Lens-based strategies to address reading issues due to mild, disease-related vision loss
We all see patients with mild vision loss (best corrected vision 20/25 to 20/40, for example) who report their vision does not allow them to read the way they did in the past. Let’s discuss some strategies I use when refraction doesn’t yield a vision improvement and further disease treatment isn’t warranted.
| Written by Janis Winters, O.D., chair of the AOA’s Vision Rehabilitation Committee.
I try to clarify what the patient means by “issues with reading.” As you know, this complaint can be related to reading duration, reading speed, a different font/color of text, difference in working distance, etc. A better understanding of the complaint can help define a solution.
Add/reading glasses prescription
Sometimes increasing the add or reading prescription can solve the issue. I often use Kestenbaum’s rule as a guide. Kestenbaum’s rule states the inverse of the distance best corrected visual acuity is the power needed to read 20/50. So, if I double the result the patient should see 20/25. For example, if the patient’s BVA is 20/40, Kestenbaum’s rule would approximate that with a +2.00 reading prescription the patient would read 20/50 and with +4.00 the patient would read 20/25. Of course, an increase in add/reading glasses power influences working distance. That is something to consider based on your patient’s goals. Another consideration is reading reserve, which is needed for efficient, long-term reading. I will often correct to several lines lower than the patient’s goal acuity to allow for reading reserve.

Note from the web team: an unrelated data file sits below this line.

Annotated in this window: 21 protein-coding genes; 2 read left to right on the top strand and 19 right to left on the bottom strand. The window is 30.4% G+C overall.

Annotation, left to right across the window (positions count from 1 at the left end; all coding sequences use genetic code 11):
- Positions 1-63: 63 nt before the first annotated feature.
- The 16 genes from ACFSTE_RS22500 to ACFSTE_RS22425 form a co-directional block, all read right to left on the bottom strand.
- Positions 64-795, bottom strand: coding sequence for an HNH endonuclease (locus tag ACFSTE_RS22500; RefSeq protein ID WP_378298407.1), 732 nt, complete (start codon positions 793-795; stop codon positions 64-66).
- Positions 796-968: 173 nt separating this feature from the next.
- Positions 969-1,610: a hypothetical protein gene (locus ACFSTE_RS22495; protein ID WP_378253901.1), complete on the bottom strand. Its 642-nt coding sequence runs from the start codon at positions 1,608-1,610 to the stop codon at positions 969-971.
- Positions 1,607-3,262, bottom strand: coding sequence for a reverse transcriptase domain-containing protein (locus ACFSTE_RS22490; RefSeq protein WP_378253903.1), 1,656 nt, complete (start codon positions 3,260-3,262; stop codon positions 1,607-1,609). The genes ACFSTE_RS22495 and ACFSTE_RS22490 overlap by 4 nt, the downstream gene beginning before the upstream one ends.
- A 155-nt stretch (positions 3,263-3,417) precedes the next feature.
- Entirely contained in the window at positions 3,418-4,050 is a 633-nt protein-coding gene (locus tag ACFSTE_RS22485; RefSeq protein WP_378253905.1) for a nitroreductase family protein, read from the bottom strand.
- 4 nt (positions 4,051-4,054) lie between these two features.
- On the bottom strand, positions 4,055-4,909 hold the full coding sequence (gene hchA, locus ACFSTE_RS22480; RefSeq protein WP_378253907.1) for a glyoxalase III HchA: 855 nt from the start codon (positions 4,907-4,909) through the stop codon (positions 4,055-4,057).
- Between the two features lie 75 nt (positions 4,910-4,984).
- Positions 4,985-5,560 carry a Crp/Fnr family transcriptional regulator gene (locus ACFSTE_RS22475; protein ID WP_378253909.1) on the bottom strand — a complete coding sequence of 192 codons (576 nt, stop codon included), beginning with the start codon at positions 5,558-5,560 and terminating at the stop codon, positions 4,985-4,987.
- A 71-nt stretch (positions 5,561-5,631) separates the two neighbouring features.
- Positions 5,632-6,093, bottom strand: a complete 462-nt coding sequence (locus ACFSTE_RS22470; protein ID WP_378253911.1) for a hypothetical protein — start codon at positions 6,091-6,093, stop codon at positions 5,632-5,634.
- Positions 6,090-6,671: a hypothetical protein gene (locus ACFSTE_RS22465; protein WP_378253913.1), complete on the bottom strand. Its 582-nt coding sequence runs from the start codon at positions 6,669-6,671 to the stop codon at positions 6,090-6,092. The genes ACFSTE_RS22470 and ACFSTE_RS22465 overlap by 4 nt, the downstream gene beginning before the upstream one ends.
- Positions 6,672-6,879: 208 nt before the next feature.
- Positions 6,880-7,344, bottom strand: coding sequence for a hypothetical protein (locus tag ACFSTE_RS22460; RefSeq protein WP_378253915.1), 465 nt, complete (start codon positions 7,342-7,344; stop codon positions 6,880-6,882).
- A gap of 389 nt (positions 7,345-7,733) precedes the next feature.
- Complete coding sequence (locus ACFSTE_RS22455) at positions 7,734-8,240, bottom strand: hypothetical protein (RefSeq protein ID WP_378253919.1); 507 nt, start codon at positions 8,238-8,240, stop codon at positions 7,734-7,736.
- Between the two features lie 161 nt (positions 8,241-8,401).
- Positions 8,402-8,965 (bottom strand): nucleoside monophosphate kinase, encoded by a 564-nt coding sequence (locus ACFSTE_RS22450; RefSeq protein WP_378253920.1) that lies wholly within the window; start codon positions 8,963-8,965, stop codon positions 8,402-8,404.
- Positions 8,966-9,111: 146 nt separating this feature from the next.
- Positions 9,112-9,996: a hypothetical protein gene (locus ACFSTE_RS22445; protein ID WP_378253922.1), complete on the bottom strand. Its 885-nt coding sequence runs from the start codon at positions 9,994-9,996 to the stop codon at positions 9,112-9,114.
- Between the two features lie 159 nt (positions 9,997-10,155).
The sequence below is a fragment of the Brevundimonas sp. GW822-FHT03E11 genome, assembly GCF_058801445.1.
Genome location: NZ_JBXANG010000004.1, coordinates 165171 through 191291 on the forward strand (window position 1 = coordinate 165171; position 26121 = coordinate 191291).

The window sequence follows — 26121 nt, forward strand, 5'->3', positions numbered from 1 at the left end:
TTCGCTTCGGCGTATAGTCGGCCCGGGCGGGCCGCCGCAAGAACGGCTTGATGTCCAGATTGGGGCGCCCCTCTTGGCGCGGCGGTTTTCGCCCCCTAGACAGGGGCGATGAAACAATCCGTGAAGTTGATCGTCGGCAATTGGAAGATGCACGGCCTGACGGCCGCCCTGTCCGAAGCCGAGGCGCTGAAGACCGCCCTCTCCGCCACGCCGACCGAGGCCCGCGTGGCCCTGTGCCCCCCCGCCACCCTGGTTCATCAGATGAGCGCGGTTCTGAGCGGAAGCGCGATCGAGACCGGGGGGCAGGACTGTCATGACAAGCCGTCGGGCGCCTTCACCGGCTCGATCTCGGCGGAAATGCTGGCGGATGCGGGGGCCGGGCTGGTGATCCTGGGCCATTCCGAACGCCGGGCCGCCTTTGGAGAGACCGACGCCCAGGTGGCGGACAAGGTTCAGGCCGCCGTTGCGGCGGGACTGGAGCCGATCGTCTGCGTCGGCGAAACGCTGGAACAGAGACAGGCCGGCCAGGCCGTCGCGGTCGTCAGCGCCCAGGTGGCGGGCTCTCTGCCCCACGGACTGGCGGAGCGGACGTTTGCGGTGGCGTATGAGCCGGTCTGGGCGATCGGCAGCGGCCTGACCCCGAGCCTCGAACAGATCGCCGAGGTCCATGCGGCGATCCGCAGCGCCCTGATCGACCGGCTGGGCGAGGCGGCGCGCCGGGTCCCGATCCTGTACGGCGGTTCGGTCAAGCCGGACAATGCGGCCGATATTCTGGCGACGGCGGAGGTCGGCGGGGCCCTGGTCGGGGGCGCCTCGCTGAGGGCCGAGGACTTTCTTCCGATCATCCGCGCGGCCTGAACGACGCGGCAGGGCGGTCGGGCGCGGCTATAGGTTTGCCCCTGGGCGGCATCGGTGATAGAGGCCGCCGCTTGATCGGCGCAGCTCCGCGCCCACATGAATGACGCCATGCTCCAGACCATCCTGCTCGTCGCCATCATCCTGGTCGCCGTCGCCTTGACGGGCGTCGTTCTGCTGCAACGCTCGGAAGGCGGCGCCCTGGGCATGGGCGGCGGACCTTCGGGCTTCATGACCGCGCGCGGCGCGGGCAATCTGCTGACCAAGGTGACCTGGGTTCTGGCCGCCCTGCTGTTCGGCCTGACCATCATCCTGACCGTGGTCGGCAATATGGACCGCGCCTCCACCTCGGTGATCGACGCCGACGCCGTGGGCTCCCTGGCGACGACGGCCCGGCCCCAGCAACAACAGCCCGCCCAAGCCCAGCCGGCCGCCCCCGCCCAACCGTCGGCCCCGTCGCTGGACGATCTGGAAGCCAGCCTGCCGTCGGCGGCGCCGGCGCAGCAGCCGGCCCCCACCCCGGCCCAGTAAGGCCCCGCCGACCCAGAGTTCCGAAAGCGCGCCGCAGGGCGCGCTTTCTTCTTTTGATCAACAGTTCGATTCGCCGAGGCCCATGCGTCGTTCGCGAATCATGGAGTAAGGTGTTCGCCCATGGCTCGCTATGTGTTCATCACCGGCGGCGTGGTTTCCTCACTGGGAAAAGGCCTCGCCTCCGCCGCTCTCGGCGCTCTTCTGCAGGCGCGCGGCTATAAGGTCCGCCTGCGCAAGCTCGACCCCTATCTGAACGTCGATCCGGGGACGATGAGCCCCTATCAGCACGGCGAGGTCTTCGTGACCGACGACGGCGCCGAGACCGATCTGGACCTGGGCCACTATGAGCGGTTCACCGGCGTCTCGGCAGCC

Consider binocular status
With increased add or reading glasses prescription, there is an increased convergence demand. While proximal convergence is thought to increase in those who have presbyopia, this increase in convergence demand still may be significant. I think about the binocular status of my patient considering phoria and vergence testing. Base in prism can be incorporated to lessen convergence demand; however, this may necessitate reading-only glasses instead of bifocals. A rule of thumb that is often used in vision rehabilitation: prism in reading glasses equates to two prism diopters more than the dioptric value of the reading power in each eye. So, for a +4 reading prescription, 6 BI prism diopters in each eye would be incorporated.
Other issues may be the root cause for the vision complaint, such as dry eye or functional vision loss or even cognitive impairment. Dry eye must be evaluated and treated appropriately. Central/peripheral visual field loss, contrast sensitivity loss or glare issues may be the root cause of the reading complaint.
If this is the case, other strategies may be needed to solve the patient’s complaint. Sadly, I see patients whose vision complaints don’t have to do with vision but are related to dementia or other issues. Education along with interdisciplinary communication is needed to manage these patients.
If you are unable to solve the patient’s complaints, consider referral. You can find AOA colleagues who practice a variety of specialties, including low vision or vision rehabilitation.
Written by Janis Winters, O.D., chair of the AOA’s Vision Rehabilitation Committee.
Disclaimer: The information contained in this article represents the opinion of the author and not the AOA. These are not clinical practice guidelines, nor has the evidence been peer reviewed. There are additional aspects to this topic that may not be presented, or considered, based on the specifics of the case.
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